Violent unrest continues in Ethiopia a day after several dozen people were crushed to death when police fired teargas and warning shots to disperse anti-government protesters at the annual Irreecha festival of thanksgiving.
The tear gas caused panic and triggered a stampede that killed, according to activists, more than 300 people.
One witness said bodies are still being pulled from ditches where people fell while trying to flee in the stampede from tear gas and rubber bullets and shooting live rounds into the air after protesters approached the stage where religious leaders were speaking.
Without giving a specific death toll, the government confirmed several people died and others were injured in chaotic scenes at the massive religious festival.
Clashes between security forces and protesters erupted on Sunday evening and continued through Monday morning in the towns of Bishoftu and Ambo in the restive Oromia region, an Ethiopian government official and witnesses said.
“Some people tried to come out en masse this morning to protest the deaths of holiday-goers on Sunday and also demand the release of people arrested during the celebrations,” said Nimona Negash, a tuk-tuk driver in Bishoftu, 40 kilometers south of Addis Ababa where Sunday’s disaster occurred.
“Today’s protesters were peaceful but dispersed by police violently. I’m not aware of any deaths this morning, but it was violent. But I’m aware of live bullets used this morning in other vicinities of this town.”
He said family members of people who died in Sunday’s stampede and others looking for their loved ones were flocking to Bishoftu, creating tension there. He said he heard some 200 people had been arrested.
“I went to the place where the accident happened this morning, and I’ve seen people being pulled out,” Mr Negash said. “More and more people are coming out of a deep ditch. I saw seven bodies being pulled out then left the scene as I was unable to watch more.”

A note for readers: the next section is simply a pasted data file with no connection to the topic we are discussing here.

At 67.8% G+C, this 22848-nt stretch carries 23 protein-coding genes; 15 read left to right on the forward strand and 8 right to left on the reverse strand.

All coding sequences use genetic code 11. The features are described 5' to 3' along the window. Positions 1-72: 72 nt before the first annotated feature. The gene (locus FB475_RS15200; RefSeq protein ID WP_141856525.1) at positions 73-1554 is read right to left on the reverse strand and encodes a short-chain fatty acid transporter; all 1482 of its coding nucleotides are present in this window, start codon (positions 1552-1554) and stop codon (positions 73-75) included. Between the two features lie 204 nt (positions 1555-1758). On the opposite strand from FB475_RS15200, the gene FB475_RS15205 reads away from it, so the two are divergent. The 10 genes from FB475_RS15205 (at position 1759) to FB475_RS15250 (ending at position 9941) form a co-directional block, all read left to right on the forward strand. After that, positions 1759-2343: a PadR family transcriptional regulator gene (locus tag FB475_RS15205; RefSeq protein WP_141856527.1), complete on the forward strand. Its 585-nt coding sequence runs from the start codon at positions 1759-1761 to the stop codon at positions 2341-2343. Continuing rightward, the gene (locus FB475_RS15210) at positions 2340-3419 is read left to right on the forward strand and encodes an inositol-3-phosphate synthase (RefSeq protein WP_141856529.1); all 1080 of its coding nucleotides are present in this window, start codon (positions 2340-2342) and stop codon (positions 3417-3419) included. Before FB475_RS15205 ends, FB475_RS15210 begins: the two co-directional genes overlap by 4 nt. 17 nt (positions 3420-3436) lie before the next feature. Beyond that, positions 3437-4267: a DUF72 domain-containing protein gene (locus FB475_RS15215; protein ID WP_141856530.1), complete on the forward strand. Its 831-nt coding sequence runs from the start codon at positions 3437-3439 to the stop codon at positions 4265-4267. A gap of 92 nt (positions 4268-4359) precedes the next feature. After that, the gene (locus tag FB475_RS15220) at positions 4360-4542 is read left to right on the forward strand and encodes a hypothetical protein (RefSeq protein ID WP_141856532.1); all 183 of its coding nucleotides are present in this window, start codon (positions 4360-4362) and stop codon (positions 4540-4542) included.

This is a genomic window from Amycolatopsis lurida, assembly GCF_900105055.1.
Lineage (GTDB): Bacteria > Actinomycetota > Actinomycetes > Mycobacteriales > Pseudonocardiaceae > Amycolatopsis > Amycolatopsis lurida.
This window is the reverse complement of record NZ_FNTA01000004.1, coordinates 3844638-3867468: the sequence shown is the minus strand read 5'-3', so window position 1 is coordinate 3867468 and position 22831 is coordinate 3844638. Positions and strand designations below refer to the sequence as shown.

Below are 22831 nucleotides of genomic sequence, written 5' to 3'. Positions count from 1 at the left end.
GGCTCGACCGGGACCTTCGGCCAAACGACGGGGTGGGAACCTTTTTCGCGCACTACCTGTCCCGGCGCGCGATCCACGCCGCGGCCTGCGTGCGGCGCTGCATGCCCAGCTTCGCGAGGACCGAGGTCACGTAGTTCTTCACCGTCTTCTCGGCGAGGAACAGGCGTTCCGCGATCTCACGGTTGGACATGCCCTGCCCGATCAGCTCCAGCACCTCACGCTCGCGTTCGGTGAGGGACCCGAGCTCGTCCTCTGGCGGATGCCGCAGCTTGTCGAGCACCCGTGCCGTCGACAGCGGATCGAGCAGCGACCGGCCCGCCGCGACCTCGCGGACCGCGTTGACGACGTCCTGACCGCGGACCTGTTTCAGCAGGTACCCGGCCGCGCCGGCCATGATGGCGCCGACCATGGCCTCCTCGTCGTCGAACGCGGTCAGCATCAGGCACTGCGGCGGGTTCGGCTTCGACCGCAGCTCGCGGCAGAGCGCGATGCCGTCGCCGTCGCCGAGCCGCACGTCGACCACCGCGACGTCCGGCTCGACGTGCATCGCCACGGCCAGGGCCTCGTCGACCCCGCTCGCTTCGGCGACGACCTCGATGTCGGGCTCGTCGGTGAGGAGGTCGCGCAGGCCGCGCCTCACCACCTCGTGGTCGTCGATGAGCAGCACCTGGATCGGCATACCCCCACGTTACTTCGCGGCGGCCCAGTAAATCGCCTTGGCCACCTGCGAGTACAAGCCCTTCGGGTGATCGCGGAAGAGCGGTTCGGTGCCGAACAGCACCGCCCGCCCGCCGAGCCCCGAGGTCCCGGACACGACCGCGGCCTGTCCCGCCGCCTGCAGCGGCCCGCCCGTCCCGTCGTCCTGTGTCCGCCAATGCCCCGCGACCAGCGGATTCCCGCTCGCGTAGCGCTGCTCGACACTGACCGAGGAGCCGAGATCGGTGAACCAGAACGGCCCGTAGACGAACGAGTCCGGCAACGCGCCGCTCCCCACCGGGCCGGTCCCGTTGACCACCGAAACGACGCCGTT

The Oromia region has been experiencing violent and sometimes deadly anti-government protests since November 2015 as people call for wider political freedoms and the release of detained opposition figures and journalists.
According to the New York-based Human Rights Watch group at least 500 people have been killed by security forces since protests began in November. Though demonstrations started among the Oromo, Ethiopia’s biggest ethnic group, they later spread to the Amhara, the second most populous group.
Both groups say that a ruling coalition is dominated by the Tigray ethnic group, which makes up about 6 percent of the population.
Ethiopia’s government, a close security ally of the West, has been accused of silencing dissent, at times blocking internet access. The US recently spoke out against what it called the excessive use of force against protesters, calling the country’s situation “extremely serious”.
The head of the Oromia region’s spokesman’s office, Fikadu Tessema, said on Monday that some groups were trying to “continue the violence that they orchestrated on Sunday”.
He said they were trying to portray the stampede as caused by live bullets fired by government forces.
“I can assure you 100% that all the 52 victims died of a stampede and didn’t have bullet wounds on their bodies,” he said. “The current situation in Oromia is not out of control. We are taking measures to bring back our peace.”
* Al Jazeera, AP and VOA have contributed to the story.